Prince Siblings Ask Judge to Deny Potential Heir’s Claims

By Robyn Collins

Prince’s siblings have asked a judge not to name Brianna and Victoria Nelson as heirs to the late musician’s estate. The pair, which claim to be Prince’s niece and grandniece, were among six possible heirs left after a judge threw out 30 other claims to Prince’s estate in July.

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Since the late pop star left no will, Carver County District Judge Kevin Eide has taken on the role of sorting out Prince’s estate, reports Rolling Stone.

Judge Eide has ruled that the Nelsons had presented enough of a case to be considered heirs and did not have to undergo genetic testing. But Prince’s siblings claim that there’s no genetic connection to tie Brianna and Victoria to Prince and also insist the relationship has no merit under Minnesota law. They argue that a parent-child relationship must be validated through genetics, adoption, assisted reproduction or an established presumption of parentage laws.

Brianna and Victoria have not claimed a genetic connection to Prince, but instead claim their relationship to him through Duane Nelson, Sr., who died in 2011 and was supposedly Prince’s half-brother. According to the women, both Prince and his biological father considered Duane a son and brother.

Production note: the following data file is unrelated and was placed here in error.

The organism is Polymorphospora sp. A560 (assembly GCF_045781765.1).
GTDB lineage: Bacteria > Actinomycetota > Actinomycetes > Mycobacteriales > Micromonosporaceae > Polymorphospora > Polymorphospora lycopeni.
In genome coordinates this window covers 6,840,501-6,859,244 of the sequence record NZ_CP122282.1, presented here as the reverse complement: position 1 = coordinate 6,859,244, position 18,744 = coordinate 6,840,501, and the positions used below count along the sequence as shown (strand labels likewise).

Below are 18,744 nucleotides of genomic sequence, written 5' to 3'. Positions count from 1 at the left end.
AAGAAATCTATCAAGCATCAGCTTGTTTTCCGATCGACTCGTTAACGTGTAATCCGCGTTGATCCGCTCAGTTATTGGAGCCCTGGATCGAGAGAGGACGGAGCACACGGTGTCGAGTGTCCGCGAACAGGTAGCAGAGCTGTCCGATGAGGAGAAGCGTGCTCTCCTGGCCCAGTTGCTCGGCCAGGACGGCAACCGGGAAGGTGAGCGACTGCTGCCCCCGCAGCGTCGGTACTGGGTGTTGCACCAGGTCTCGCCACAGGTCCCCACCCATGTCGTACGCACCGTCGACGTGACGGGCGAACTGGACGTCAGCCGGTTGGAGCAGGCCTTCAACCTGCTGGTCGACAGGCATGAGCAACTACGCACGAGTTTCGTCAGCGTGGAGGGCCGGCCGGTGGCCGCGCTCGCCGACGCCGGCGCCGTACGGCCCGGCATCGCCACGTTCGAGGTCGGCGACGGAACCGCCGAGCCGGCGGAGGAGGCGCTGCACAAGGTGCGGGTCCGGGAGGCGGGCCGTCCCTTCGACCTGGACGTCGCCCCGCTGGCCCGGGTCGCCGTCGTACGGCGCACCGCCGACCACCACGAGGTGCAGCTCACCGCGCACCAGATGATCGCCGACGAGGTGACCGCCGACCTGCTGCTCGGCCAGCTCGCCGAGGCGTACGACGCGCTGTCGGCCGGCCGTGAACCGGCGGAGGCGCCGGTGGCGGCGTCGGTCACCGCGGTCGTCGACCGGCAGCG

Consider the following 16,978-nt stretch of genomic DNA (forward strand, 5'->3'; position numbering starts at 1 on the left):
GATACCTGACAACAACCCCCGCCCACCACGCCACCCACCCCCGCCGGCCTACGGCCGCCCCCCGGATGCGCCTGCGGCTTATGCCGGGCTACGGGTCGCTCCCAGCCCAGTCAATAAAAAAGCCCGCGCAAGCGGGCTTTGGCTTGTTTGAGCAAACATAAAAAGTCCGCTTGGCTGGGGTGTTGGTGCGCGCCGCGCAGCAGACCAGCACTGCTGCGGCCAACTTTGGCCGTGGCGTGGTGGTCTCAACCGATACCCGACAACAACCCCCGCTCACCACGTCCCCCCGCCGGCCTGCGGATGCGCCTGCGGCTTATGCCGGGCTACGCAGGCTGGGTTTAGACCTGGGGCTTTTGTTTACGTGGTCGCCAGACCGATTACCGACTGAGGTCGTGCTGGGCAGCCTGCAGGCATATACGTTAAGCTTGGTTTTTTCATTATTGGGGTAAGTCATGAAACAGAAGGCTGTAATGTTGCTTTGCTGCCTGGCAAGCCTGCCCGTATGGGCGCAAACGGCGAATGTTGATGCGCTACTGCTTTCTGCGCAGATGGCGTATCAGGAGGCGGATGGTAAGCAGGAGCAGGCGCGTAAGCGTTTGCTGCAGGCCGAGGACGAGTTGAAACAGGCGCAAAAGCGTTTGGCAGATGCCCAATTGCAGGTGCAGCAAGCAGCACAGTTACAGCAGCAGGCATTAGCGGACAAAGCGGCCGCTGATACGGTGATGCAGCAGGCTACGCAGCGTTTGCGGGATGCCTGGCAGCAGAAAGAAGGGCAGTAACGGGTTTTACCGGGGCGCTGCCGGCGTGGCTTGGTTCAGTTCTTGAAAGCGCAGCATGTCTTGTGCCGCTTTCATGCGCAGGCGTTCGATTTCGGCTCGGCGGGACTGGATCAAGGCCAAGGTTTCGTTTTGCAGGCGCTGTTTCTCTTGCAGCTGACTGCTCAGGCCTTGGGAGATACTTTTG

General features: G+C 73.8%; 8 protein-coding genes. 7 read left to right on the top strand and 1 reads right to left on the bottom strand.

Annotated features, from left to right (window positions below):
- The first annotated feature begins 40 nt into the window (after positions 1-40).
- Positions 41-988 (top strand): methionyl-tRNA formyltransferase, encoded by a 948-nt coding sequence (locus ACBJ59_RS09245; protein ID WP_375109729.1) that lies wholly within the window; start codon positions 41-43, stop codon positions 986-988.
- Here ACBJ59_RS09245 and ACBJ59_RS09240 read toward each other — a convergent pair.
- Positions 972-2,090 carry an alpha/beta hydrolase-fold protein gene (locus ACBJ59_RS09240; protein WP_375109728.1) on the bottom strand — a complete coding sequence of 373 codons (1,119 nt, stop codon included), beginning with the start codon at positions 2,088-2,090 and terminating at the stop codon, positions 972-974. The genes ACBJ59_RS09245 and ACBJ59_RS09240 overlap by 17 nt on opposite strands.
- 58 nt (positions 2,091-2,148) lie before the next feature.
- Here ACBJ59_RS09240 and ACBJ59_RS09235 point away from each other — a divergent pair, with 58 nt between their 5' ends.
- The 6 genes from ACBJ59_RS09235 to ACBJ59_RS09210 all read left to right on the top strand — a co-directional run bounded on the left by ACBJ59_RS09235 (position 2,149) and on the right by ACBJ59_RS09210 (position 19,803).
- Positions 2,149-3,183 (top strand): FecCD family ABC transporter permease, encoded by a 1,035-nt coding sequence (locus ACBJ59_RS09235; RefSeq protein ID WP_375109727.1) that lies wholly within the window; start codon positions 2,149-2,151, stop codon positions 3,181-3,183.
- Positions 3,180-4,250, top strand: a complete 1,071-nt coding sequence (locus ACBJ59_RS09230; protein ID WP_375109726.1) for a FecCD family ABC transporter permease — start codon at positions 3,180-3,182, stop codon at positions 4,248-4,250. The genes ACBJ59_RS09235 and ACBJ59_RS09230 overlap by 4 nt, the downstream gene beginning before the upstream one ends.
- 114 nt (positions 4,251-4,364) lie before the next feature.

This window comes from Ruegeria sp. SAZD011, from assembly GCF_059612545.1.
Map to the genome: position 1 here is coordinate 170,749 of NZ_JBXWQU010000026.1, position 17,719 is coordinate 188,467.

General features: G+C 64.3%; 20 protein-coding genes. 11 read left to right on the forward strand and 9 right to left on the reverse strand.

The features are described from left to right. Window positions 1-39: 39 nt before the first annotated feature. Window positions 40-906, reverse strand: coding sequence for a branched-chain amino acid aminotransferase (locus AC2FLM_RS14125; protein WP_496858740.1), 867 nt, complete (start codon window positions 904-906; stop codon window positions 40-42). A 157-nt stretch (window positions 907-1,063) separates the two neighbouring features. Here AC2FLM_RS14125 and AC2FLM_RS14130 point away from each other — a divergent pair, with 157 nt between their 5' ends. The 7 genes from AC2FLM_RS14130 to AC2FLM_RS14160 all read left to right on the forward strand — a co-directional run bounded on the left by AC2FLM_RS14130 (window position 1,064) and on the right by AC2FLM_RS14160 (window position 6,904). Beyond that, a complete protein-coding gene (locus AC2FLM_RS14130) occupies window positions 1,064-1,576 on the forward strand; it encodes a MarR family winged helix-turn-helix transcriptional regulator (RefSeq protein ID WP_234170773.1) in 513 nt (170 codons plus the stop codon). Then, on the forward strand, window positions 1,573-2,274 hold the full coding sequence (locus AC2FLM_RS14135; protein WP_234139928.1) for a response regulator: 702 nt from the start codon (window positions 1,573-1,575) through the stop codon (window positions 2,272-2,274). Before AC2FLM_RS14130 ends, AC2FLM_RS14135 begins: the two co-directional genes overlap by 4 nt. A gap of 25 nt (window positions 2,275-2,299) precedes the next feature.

“If an heirship claim could rely on behavior alone as a basis, it would open the floodgates to individuals claiming they were treated ‘like a brother’ or ‘like a son,'” attorneys for Prince’s siblings wrote. They added that the Nelsons are asking the court “to casually sweep aside these well-established tenets of Minnesota law and instead seek to base their claim entirely on behavioral and anecdotal evidence.”

Minnesota law allows for some gray area when it comes to defining the parent-child relationship, including  someone informally raising a non-biological child as their own, leaving it to a judge to decide whether Brianna and Victoria Nelson are rightful heirs. A hearing on the issue is scheduled for Friday.

Prince died in April of a fatal drug overdose. Investigators are still looking into whether doctors illegally prescribed the icon opioids or whether the Fentanyl that killed him came from black market sources.

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